“We wanted to think through this idea of what playground spaces can do, not just as forms and sites of entertainment, this very traditional thought of outdoor play, but how they can be part of these bigger debates of what we’re sustaining and why we’re sustaining it,” Zakharova-Goodman said.
They considered whether bright, neon-coloured plastic slides reaching incredibly high temperatures under the beating sun should be a staple of kid-friendly spaces. In another site, the roots of a 100-year-old tree are pushing up an artificial turf laid down at the child care centre.
That tension between the natural and the “pre-made solutions” is what’s under debate. The interdisciplinary team is creating a catalogue to highlight their different approaches to sustainability.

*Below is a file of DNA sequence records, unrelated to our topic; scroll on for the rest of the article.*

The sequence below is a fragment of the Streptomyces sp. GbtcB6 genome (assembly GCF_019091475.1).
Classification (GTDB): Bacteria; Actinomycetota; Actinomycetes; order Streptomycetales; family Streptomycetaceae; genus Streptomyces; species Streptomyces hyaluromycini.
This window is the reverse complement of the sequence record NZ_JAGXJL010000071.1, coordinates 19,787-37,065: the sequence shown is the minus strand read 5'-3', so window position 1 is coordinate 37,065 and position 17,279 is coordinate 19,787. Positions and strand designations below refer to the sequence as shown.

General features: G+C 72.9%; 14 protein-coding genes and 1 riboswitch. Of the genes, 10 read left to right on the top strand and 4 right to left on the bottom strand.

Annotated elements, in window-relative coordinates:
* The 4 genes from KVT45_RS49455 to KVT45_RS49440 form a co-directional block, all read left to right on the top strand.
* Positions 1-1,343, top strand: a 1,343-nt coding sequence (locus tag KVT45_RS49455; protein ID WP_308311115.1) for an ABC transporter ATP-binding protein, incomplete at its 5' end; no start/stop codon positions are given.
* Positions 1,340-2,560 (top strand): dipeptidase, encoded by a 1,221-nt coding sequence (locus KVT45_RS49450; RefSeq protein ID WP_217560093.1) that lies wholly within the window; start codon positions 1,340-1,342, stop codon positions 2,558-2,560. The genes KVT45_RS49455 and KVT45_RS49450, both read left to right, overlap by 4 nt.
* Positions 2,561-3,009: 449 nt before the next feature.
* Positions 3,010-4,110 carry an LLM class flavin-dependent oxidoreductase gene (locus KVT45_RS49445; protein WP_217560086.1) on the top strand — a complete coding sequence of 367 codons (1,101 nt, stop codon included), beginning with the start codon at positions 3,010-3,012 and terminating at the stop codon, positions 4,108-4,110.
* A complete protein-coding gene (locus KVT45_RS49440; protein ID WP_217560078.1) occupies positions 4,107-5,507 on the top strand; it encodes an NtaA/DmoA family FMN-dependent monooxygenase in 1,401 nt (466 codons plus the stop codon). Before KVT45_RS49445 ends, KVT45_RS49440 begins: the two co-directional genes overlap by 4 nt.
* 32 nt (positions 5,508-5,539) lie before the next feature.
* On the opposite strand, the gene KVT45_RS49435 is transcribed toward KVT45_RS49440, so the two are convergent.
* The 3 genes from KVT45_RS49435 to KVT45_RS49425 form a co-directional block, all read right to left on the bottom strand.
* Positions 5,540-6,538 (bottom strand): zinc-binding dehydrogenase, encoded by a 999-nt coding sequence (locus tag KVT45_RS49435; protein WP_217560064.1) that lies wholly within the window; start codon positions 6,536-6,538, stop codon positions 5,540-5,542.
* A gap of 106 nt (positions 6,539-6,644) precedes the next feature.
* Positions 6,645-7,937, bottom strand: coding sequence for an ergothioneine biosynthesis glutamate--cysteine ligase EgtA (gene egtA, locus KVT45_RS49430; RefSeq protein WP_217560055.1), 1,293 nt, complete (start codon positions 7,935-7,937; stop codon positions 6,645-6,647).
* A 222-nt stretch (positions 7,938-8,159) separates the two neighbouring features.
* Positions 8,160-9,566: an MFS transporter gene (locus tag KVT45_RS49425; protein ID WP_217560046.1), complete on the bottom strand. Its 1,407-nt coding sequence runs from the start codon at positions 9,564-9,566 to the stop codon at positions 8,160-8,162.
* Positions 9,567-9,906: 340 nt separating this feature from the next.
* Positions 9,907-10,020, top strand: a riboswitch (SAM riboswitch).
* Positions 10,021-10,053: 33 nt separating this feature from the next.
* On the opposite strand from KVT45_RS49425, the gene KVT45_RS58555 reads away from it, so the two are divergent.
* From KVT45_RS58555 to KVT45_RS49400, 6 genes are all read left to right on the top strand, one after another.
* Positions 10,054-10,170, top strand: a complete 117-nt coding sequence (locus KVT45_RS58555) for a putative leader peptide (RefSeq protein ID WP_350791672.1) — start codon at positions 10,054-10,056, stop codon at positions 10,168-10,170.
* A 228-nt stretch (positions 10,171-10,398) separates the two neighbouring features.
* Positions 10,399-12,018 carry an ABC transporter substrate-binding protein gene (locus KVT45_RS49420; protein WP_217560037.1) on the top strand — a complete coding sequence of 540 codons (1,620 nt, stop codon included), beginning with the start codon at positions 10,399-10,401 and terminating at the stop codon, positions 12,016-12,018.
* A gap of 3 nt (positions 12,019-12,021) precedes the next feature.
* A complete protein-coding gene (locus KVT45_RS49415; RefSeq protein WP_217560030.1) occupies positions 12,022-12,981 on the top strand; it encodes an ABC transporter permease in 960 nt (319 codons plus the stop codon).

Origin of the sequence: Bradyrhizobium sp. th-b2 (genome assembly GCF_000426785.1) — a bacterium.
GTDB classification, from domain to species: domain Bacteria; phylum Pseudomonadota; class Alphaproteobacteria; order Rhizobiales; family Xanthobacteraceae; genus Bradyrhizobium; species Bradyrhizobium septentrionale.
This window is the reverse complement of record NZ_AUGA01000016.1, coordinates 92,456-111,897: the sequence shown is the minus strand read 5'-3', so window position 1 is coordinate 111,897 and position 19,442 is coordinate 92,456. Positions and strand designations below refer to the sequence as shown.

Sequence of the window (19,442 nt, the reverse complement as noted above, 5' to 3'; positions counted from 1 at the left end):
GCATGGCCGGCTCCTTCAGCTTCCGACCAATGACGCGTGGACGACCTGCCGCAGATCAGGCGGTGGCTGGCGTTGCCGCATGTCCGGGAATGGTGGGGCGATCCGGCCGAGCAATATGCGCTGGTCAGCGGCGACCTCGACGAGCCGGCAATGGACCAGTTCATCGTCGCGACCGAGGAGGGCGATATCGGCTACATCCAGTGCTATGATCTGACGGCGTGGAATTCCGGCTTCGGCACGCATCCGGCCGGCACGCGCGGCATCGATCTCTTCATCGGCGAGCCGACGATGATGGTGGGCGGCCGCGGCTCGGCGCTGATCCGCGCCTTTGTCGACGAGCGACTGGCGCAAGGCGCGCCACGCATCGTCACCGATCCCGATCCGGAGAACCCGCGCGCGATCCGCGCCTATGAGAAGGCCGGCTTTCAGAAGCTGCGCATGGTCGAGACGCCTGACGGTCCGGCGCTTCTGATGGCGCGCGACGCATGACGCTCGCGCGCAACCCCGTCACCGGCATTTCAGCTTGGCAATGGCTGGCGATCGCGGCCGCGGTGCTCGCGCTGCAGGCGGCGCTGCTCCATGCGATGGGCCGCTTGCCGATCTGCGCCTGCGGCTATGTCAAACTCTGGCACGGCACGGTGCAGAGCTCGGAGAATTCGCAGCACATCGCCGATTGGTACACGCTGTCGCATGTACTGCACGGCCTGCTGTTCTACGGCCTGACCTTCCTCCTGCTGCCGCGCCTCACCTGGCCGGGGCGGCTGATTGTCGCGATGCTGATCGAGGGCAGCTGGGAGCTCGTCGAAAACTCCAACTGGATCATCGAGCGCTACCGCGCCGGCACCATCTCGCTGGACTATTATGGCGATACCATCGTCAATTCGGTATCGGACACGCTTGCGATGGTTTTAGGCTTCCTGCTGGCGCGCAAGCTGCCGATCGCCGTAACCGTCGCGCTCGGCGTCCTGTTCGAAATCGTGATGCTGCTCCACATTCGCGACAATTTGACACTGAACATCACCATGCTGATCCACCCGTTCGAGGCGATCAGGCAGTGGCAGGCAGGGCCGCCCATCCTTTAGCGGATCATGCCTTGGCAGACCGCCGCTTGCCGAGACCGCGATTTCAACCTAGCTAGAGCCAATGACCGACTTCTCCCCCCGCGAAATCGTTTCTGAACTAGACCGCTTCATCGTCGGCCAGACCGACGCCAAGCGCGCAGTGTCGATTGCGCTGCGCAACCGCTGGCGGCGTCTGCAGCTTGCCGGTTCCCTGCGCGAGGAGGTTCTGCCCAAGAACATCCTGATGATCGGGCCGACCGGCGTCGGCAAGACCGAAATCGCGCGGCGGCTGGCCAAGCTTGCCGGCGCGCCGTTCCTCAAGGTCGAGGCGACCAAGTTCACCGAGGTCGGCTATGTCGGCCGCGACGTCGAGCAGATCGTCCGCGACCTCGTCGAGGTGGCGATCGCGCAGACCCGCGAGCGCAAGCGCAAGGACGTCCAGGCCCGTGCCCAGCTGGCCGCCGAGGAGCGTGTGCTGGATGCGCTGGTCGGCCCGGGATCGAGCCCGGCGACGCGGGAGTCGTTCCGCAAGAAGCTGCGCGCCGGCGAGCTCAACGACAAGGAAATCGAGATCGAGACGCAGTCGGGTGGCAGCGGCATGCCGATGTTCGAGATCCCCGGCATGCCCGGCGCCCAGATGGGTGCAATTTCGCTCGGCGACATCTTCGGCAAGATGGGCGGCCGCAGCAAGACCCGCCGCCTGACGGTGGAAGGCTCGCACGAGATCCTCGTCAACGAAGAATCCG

It was a one-day blitz that transformed the banks of Medway Creek running through Western’s campus. Teams planted 200 native shrubs and hammered 100 live stakes – branches of sandbar willow taken from a nearby site north of the city – into the banks. It’s a form of bioengineering.
The live staking effort helps mitigate flooding, improves the health of the river and the animal habitats along it and strengthens the relationships with First Nations communities that protect and depend on the water.
“These impacts of climate change, where the risk of flooding is getting worse, are not restricted to London or Ontario, they are global in nature. We are going to see massive displacement associated with sea-level rise and other ways water is moving,” Samuels said. “I believe it would be helpful for others across the world to have an understanding of what they can do. Tree planting in the right area can be quite impactful.”
It’s a rare example of good news in the fight against environmental destruction. Companies managed to increase manufacturing by up to 40 per cent despite reducing air pollution even more drastically. That unexpected result is known as a “manufacturing clean-up,” and a Western team is studying it among London businesses.